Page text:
Open Banking - BRISBANE
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Ernst & Young, 111 Eagle Street, Brisbane QLD 4000
Thu 7 March 2019 | 4.00pm Presentation followed by Networking Drinks from 5.00pm – 6.00pm
It’s clear from the draft report on the future of Open Banking that Australia is on the brink of a significant change to banking interoperability. The report proved to be more far-reaching than many in the industry were predicting, while providing some pragmatic concessions.
As it stands, the report, which was released in February 2018, will result in a sizable change to policy, controls, technology and security. It will spur new avenues for competition and innovation by giving customers the right to direct the information they share with their bank safely with others they trust.
The review made recommendations in the following areas:
• Reciprocity — Open Banking is underpinned by the Consumer Data Right, empowering individuals by providing them access to their data. This will be legislated across industries, starting with Banking.
• Regulation — Open Banking will be legislated through the Competition and Consumer Action (2010) and regulated by the ACCC for competition, consumer and standards, and by the OAIC for privacy. ASIC, APRA and the RBA will all be advised as required.
• Standards — Open Banking will apply common rules and technical standards to participants. This includes the security, data and transfer standards which Open Banking participants need to create and use. These standards will be managed by a Data Standards Body to define standards and perform accreditation and dispute resolution.
• In-scope entities — All ADIs (other than foreign branches) will be in scope to share customer data. Non-ADI Open Banking participants will also be required share customer data.
• In-scope data — Customer and transaction data is in scope, for a range of account types including transaction, lending and savings. The Review does not mandate sharing aggregated, transformed or ID&V data.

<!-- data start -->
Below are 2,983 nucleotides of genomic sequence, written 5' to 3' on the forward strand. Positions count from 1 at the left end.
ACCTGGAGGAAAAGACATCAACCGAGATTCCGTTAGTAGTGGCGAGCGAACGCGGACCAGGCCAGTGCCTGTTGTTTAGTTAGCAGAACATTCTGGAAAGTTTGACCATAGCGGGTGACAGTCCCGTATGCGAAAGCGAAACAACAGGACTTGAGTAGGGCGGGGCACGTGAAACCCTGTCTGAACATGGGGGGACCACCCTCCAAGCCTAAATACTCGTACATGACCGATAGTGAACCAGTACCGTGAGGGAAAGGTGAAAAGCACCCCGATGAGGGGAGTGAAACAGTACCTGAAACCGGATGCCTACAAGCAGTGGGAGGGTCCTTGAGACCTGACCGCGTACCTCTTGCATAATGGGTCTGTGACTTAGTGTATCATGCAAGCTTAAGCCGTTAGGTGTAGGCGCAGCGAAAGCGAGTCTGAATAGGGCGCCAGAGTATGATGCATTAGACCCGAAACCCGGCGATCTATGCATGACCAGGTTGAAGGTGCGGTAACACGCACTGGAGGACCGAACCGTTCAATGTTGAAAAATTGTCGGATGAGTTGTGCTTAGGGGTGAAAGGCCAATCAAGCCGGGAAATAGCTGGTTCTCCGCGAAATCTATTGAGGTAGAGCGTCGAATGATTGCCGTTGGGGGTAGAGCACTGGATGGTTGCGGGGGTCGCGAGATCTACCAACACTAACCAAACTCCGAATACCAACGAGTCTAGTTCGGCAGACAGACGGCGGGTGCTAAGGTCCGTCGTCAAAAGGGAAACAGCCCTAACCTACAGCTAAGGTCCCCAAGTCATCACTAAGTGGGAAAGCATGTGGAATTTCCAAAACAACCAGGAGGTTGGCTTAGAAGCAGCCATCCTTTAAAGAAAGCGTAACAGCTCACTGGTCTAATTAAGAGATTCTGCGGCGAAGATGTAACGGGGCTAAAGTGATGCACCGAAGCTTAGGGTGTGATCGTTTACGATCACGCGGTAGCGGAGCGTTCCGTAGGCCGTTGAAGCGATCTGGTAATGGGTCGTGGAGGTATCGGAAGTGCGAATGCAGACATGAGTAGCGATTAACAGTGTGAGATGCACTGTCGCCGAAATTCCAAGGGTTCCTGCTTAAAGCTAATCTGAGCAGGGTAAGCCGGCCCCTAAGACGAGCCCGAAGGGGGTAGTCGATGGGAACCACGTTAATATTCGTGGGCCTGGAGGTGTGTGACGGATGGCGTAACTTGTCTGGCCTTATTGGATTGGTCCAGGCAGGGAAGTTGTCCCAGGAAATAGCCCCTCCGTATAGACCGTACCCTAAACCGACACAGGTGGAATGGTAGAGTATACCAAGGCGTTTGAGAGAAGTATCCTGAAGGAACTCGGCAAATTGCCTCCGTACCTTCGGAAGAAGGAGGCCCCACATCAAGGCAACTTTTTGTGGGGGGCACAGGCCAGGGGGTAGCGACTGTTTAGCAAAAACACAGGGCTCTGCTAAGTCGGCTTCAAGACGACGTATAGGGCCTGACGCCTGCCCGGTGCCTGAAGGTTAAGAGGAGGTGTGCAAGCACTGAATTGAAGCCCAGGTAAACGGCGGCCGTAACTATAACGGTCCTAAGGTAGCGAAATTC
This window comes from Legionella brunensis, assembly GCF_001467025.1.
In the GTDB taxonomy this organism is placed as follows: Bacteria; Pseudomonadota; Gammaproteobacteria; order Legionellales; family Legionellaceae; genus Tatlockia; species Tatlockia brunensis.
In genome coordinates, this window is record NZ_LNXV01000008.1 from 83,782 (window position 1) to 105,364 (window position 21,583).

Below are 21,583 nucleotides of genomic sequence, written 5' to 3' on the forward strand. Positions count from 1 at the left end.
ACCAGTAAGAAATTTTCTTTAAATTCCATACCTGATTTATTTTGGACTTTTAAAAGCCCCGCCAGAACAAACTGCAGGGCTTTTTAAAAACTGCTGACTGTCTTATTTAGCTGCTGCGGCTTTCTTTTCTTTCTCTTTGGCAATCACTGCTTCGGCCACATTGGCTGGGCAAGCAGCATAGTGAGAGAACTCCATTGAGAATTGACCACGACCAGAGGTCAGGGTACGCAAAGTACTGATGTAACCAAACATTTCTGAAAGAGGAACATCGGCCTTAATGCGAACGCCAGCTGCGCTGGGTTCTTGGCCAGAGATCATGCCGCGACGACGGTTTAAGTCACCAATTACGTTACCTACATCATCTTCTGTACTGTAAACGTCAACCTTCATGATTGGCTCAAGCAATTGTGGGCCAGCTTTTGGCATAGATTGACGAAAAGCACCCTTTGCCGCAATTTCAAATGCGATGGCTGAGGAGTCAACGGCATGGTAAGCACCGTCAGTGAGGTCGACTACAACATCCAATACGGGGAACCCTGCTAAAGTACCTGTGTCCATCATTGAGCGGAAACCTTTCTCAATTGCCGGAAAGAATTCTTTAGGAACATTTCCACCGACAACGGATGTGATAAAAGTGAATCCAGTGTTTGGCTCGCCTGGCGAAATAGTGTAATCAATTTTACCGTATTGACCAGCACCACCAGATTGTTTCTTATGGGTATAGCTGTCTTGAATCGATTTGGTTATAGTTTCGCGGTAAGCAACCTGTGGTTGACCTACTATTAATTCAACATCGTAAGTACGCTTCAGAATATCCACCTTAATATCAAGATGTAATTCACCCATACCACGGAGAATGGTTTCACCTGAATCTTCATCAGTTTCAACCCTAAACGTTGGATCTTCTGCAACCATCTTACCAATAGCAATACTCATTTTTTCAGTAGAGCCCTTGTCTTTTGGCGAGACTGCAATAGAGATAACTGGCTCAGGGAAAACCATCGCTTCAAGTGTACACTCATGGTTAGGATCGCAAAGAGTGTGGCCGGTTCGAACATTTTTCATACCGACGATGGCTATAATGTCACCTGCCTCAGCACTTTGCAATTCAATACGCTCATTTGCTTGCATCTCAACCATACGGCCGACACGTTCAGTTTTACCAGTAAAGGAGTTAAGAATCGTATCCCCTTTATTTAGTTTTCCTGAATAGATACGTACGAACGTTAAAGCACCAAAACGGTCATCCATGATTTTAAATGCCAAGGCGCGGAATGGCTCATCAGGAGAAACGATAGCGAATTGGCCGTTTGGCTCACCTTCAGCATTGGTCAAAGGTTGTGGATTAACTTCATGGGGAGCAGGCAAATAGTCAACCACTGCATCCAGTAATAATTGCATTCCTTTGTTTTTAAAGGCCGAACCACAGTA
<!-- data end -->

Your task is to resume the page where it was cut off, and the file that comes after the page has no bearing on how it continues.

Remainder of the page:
• Data sharing — Data sharing is proposed to be read only, with write access an option after commencement. Digital information provided by the customer will need to be able to be shared. Data transfer will be free and shared through APIs. The standards will be managed by the Data Standards
Body, using the UK standards as a starting point.
• Privacy — Customers will need to provide informed, explicit consent with appropriate authorisation. The Privacy Act (1988) will continue to protect customer data. The Australian Privacy Principles will be modified to support Open Banking. A comprehensive liability regime will need to
Mike will share leading thinking on Open Banking, and how this relates to the risk community.
Speaker: Mike Booth, Director of Advisory Services, Ernst & Young
About the Speaker:-
Director, Advisory Services EY
Mike is a Director within EY’s Advisory practice, specialising in transformational data and analytics services globally to clients in the Financial Services Industry. Mike has developed strategy, operating models, policy and technology solutions to enable greater customer engagement, enhanced credit and risk management, and data-enabled change.
Mike is leading the Open Data initiative for EY’s clients in Australia, bringing his global experience from Australia, United Kingdom, United States, and Europe. He is actively engaged across Australia on identifying the opportunities which will emerge as a result of Open Data, in addition to the impact of delivering against the Open Data regime announced by the Australian Government.